Sunday, March 30, 2008

Web-based Random Generators: The Future

My god, there are a lot of random generators out there now. Band names, insults, British town names (!?). There are portals with nothing but random generators now.

My poor old Random Logline Generator is feeling a bit under-appreciated. Been wanting to bring it into the modern world for some time now. I've been thinking of the ideal system for generators (including the RLG) since 1996 or so. Though I do admit sometimes too much grand thinking gets in the way of actually implementing things (Project Xanadu, anyone?).

Still, the random generators out there are fairly primitive (even compared to mine in some ways, which is written in old-school Perl). Sure, they're much prettier, written in PHP or Javascript, and some have extras like letting users submit words and their favorite results. But behind the scenes, things have not progressed much. For example:

Inflexible (Fixed) Grammar Sequences
Most of these appear to be using fixed patterns, typically just one to make a result. RLG's backend can support dynamic sequences.

Proprietary & Closed
While some of these newer generators can be made into widgets usable on various platforms (blogs, Facebook, etc), there's no standard way to grab results or portions of the results to make your own mash-ups of random things across sites.

No Editing of Results
All of the sites I've seen, what you get back is it. You want something else that's similar to what you got, but maybe you don't want "sexy accountants", you want something else but keep the rest? Not possible. Your only choice is to shuffle everything, getting a totally different result. (RLG had a klunky interface to do editing but I took down because few could understand how to use it.)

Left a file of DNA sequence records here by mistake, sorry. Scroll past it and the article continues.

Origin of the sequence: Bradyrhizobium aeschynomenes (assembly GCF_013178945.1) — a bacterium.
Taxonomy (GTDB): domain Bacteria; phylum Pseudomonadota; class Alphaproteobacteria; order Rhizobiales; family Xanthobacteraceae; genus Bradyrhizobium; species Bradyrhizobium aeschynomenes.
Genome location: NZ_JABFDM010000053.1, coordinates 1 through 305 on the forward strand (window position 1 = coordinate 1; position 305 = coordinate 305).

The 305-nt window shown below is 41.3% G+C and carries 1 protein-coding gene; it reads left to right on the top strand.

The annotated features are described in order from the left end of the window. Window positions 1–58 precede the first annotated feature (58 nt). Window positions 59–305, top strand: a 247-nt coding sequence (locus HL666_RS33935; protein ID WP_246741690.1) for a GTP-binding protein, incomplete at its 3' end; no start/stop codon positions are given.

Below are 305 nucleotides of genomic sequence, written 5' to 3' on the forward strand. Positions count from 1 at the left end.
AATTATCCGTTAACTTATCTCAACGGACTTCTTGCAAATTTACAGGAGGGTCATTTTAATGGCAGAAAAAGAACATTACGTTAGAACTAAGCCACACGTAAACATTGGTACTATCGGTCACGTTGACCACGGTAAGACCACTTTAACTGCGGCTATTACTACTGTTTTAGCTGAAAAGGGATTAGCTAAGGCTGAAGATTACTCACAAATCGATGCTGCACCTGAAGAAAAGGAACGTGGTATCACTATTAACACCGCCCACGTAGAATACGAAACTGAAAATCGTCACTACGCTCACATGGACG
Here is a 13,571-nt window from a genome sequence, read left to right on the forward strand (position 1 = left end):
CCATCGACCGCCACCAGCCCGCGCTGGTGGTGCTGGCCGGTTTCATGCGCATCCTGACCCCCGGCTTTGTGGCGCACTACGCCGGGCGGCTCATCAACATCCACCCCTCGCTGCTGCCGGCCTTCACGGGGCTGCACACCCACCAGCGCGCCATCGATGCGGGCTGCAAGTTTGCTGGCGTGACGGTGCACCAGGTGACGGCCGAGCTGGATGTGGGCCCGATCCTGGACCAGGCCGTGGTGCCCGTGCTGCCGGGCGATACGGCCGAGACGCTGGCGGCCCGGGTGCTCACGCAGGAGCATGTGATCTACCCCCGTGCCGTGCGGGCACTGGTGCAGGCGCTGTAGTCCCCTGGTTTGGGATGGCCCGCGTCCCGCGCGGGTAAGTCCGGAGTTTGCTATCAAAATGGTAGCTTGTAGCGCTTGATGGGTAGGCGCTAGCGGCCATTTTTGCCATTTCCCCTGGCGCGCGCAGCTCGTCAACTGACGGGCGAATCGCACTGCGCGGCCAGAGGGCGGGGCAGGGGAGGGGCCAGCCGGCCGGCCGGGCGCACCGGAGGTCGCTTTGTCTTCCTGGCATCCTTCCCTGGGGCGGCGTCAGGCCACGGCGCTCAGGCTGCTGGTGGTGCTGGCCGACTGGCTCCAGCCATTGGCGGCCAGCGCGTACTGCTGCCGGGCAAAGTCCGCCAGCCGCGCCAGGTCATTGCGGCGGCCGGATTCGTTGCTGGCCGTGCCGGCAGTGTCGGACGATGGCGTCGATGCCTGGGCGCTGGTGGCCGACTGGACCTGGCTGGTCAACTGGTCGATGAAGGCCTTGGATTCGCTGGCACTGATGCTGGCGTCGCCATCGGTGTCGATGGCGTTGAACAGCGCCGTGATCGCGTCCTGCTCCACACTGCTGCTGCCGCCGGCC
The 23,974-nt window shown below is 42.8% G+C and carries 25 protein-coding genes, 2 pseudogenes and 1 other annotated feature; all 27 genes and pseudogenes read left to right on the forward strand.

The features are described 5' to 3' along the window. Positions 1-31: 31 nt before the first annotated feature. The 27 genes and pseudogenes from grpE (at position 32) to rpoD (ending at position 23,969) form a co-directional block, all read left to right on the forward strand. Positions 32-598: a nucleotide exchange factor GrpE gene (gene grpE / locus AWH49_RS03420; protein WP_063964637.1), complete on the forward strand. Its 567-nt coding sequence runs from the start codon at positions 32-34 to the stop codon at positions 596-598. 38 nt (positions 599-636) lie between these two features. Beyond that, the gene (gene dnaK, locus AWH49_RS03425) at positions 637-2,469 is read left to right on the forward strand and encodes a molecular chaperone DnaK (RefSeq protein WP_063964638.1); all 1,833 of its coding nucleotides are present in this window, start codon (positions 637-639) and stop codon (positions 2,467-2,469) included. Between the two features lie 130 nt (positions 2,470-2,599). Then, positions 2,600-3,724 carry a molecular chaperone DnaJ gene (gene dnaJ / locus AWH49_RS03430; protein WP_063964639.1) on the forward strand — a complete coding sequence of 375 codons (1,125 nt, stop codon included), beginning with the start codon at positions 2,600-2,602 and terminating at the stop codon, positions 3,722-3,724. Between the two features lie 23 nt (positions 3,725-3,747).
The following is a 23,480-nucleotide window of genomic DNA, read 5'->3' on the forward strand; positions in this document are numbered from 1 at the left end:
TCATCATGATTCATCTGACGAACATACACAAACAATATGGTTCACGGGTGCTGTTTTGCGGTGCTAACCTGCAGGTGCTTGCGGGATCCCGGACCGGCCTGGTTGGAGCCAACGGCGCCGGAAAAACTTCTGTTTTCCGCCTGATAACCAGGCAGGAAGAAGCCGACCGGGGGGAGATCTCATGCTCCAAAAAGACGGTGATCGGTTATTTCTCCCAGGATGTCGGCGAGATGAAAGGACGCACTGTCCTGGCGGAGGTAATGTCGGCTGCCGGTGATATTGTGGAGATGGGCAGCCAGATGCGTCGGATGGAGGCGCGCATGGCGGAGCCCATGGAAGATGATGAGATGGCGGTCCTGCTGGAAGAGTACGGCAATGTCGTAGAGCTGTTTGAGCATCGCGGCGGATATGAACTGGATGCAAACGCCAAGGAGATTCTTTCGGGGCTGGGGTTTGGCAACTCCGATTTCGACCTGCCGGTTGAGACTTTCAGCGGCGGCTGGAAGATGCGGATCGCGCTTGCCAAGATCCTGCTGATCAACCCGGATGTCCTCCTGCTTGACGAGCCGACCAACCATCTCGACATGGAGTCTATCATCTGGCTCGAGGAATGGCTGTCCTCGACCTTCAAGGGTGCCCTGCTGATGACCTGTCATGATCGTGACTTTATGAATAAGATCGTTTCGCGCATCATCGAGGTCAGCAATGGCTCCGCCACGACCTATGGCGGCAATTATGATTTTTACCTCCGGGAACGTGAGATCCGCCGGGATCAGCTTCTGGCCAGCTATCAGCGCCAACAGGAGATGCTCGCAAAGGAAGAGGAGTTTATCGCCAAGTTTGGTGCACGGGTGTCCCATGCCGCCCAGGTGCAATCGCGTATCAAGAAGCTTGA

Here's what I propose: an open-source approach, akin to RSS and Atom, for getting randomized content at the atomic (word or image) level and at a sequence level, from multiple sources.

In plain English, this would enable the ultimate hat full of cards. Each "card" deck classified by what kind of thing you wanted, and as big as all the cards your "friends" or you had in the deck when you asked for it.

So if someone wanted to build a random anything generator client, they would make calls to the API requesting the tagged thing itself (e.g "occupation") and would be able to include their own lists of things, optionally making those lists available to everyone else too via subscription.

The interface should be RESTful, offer both JSON and XML results, and anyone with a web server should be able to host lists.

However it works, it needs to be fast enough to aggregate the results from all the sources, while maintaining the information needed to shuffle any subset of the results.

How about it, Google? Yahoo!? Anyone?

Labels: , , ,

Bookmark and Share
posted by Brian at 1:37 PM 1 comments links to this post

Monday, May 28, 2007

Logline Challenge

FOX's show "On the Lot" is hosting a Logline contest. If you don't know what a logline is, or you want to try generating some random ones to submit, check out my Random Logline Generator. It's been up since 1996, but who knows, now maybe it will get some action! Pass the word around. It would be cool to have it mentioned on the On the Lot website.

Go here to enter the contest.

Labels: , ,

Bookmark and Share
posted by Brian at 10:25 PM 1 comments links to this post